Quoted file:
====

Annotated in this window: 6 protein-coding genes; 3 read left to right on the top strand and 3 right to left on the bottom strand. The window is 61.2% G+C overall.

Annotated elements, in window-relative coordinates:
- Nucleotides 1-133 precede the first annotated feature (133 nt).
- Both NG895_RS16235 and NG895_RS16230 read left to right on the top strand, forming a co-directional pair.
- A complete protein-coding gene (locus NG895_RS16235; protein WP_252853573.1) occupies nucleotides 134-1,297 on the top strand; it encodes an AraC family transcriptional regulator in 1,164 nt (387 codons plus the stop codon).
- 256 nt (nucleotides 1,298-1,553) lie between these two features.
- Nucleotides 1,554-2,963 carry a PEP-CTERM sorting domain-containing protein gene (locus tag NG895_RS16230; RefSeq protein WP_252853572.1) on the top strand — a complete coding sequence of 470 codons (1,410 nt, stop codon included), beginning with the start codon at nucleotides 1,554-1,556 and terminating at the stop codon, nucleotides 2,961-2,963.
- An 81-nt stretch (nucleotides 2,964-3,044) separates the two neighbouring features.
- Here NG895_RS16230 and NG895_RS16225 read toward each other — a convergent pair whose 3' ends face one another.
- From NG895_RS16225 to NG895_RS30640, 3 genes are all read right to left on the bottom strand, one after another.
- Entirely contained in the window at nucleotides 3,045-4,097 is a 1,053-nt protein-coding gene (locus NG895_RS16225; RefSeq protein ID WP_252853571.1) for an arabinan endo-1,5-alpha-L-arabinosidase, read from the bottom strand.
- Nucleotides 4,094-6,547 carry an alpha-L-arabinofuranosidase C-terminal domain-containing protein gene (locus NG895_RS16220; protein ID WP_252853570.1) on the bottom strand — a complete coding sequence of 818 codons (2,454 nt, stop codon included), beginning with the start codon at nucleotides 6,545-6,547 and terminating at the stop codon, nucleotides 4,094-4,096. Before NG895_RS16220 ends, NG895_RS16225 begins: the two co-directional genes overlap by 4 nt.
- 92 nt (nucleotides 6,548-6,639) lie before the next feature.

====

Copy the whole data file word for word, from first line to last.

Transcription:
Annotated in this window: 6 protein-coding genes; 3 read left to right on the top strand and 3 right to left on the bottom strand. The window is 61.2% G+C overall.

Annotated elements, in window-relative coordinates:
- Nucleotides 1-133 precede the first annotated feature (133 nt).
- Both NG895_RS16235 and NG895_RS16230 read left to right on the top strand, forming a co-directional pair.
- A complete protein-coding gene (locus NG895_RS16235; protein WP_252853573.1) occupies nucleotides 134-1,297 on the top strand; it encodes an AraC family transcriptional regulator in 1,164 nt (387 codons plus the stop codon).
- 256 nt (nucleotides 1,298-1,553) lie between these two features.
- Nucleotides 1,554-2,963 carry a PEP-CTERM sorting domain-containing protein gene (locus tag NG895_RS16230; RefSeq protein WP_252853572.1) on the top strand — a complete coding sequence of 470 codons (1,410 nt, stop codon included), beginning with the start codon at nucleotides 1,554-1,556 and terminating at the stop codon, nucleotides 2,961-2,963.
- An 81-nt stretch (nucleotides 2,964-3,044) separates the two neighbouring features.
- Here NG895_RS16230 and NG895_RS16225 read toward each other — a convergent pair whose 3' ends face one another.
- From NG895_RS16225 to NG895_RS30640, 3 genes are all read right to left on the bottom strand, one after another.
- Entirely contained in the window at nucleotides 3,045-4,097 is a 1,053-nt protein-coding gene (locus NG895_RS16225; RefSeq protein ID WP_252853571.1) for an arabinan endo-1,5-alpha-L-arabinosidase, read from the bottom strand.
- Nucleotides 4,094-6,547 carry an alpha-L-arabinofuranosidase C-terminal domain-containing protein gene (locus NG895_RS16220; protein ID WP_252853570.1) on the bottom strand — a complete coding sequence of 818 codons (2,454 nt, stop codon included), beginning with the start codon at nucleotides 6,545-6,547 and terminating at the stop codon, nucleotides 4,094-4,096. Before NG895_RS16220 ends, NG895_RS16225 begins: the two co-directional genes overlap by 4 nt.
- 92 nt (nucleotides 6,548-6,639) lie before the next feature.